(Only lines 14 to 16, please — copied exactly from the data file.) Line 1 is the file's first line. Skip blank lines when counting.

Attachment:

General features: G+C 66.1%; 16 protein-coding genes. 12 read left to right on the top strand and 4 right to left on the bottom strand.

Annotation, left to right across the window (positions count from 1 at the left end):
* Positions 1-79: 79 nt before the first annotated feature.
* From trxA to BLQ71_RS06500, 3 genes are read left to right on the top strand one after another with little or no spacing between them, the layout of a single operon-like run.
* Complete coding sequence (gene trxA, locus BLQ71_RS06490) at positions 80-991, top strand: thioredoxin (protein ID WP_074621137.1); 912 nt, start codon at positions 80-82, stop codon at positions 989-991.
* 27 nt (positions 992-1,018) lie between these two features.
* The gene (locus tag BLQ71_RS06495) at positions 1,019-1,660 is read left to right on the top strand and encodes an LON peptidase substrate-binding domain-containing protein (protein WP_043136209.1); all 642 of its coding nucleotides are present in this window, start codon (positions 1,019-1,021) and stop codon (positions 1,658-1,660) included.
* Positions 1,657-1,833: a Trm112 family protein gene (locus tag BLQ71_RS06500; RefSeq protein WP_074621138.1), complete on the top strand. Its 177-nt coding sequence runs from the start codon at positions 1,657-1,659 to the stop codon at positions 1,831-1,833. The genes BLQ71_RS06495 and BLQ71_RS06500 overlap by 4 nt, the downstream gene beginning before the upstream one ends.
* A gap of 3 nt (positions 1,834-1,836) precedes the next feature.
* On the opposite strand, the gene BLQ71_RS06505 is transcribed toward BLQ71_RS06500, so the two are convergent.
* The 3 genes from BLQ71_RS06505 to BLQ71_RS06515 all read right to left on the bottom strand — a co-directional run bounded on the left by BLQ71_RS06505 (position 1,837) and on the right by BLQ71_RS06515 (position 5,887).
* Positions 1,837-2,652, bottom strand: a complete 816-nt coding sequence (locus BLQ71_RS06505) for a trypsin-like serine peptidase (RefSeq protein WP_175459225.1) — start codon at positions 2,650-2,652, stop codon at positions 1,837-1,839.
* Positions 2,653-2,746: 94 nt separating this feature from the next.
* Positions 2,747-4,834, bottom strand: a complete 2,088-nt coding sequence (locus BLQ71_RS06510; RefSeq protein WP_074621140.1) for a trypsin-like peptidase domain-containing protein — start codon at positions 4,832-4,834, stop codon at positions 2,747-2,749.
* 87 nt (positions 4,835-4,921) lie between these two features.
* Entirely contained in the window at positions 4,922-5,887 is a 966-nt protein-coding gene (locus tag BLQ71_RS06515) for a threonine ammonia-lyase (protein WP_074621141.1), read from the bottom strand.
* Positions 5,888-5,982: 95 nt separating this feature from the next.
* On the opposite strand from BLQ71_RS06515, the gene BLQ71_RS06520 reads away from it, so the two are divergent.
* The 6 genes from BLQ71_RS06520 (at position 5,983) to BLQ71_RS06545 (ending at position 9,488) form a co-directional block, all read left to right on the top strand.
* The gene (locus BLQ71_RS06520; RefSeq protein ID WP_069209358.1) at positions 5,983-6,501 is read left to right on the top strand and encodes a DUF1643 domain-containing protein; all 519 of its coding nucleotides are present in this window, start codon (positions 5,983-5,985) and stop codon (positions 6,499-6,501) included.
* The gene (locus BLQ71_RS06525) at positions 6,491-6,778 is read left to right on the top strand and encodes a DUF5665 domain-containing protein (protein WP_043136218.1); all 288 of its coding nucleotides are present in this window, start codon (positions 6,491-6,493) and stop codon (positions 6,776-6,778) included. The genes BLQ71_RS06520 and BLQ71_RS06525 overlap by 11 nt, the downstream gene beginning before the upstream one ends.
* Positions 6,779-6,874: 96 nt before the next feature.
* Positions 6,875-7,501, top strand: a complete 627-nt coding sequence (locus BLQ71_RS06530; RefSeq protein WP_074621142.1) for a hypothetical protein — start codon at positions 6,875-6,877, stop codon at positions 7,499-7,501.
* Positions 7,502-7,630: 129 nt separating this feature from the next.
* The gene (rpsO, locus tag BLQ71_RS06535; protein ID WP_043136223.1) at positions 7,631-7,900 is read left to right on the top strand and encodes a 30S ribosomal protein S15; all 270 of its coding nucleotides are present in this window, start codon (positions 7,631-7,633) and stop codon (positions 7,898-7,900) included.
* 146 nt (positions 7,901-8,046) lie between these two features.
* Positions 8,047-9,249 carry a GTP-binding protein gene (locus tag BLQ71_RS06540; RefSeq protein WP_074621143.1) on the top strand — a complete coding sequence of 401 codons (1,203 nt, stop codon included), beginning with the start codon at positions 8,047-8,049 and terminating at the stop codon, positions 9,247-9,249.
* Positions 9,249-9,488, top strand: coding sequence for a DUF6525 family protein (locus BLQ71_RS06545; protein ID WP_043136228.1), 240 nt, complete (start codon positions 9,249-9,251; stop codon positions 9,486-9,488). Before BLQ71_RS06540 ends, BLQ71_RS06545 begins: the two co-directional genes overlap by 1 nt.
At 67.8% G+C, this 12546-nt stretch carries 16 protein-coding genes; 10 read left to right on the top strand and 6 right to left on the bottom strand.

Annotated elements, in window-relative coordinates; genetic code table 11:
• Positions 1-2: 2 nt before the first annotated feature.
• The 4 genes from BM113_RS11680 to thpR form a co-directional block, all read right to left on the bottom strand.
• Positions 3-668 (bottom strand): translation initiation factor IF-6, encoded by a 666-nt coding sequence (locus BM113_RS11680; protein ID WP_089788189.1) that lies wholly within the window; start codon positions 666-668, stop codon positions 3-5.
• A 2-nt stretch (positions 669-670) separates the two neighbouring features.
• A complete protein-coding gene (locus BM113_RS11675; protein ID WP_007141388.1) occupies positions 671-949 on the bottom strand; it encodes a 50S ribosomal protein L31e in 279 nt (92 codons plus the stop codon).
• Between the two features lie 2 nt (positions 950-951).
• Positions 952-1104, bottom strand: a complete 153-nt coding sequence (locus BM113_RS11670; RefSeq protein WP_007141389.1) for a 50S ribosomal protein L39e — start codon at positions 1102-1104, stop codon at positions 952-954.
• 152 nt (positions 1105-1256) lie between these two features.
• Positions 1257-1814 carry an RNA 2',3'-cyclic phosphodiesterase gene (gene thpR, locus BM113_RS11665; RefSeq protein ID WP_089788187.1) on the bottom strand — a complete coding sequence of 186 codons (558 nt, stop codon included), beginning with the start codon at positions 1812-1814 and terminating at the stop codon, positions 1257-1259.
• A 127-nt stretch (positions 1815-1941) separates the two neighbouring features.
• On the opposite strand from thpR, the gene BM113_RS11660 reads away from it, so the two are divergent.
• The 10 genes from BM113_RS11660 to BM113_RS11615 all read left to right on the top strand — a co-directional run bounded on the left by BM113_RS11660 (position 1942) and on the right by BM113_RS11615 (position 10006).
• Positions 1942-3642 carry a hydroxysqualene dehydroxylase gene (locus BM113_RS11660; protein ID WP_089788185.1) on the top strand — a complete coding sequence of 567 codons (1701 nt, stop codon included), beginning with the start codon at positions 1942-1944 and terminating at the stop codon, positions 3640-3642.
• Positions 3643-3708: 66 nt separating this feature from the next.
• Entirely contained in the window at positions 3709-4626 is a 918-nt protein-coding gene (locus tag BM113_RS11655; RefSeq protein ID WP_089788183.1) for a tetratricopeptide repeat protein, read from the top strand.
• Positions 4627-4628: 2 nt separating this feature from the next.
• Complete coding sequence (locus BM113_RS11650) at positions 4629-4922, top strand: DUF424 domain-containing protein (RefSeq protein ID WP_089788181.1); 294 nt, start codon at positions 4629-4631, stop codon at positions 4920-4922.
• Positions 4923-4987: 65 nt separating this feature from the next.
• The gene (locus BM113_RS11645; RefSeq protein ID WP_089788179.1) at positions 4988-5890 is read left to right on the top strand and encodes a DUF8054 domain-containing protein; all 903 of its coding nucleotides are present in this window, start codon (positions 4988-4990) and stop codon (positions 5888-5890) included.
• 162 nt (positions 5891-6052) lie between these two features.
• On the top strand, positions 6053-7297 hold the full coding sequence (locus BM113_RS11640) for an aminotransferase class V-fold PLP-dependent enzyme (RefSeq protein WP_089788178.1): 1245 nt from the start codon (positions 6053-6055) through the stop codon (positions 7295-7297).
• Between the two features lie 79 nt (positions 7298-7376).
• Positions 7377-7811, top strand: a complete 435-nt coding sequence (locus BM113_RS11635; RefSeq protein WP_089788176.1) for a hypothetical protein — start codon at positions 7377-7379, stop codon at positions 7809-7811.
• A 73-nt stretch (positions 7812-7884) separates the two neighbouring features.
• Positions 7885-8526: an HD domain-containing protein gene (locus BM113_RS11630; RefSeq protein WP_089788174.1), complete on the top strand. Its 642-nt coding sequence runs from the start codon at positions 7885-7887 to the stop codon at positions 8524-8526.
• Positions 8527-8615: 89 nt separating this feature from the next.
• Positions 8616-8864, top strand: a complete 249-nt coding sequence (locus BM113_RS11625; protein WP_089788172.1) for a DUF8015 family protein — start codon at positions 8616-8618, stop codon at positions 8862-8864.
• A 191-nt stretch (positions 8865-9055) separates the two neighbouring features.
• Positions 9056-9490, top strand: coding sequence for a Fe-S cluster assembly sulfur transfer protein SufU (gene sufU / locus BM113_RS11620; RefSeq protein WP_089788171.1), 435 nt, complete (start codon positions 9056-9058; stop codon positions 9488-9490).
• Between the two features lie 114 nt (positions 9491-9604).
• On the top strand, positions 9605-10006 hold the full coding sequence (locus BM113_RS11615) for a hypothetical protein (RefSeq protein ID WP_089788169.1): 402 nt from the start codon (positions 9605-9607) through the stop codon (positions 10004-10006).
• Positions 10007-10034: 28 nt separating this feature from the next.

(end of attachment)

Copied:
* Positions 2,747-4,834, bottom strand: a complete 2,088-nt coding sequence (locus BLQ71_RS06510; RefSeq protein WP_074621140.1) for a trypsin-like peptidase domain-containing protein — start codon at positions 4,832-4,834, stop codon at positions 2,747-2,749.
* 87 nt (positions 4,835-4,921) lie between these two features.
* Entirely contained in the window at positions 4,922-5,887 is a 966-nt protein-coding gene (locus tag BLQ71_RS06515) for a threonine ammonia-lyase (protein WP_074621141.1), read from the bottom strand.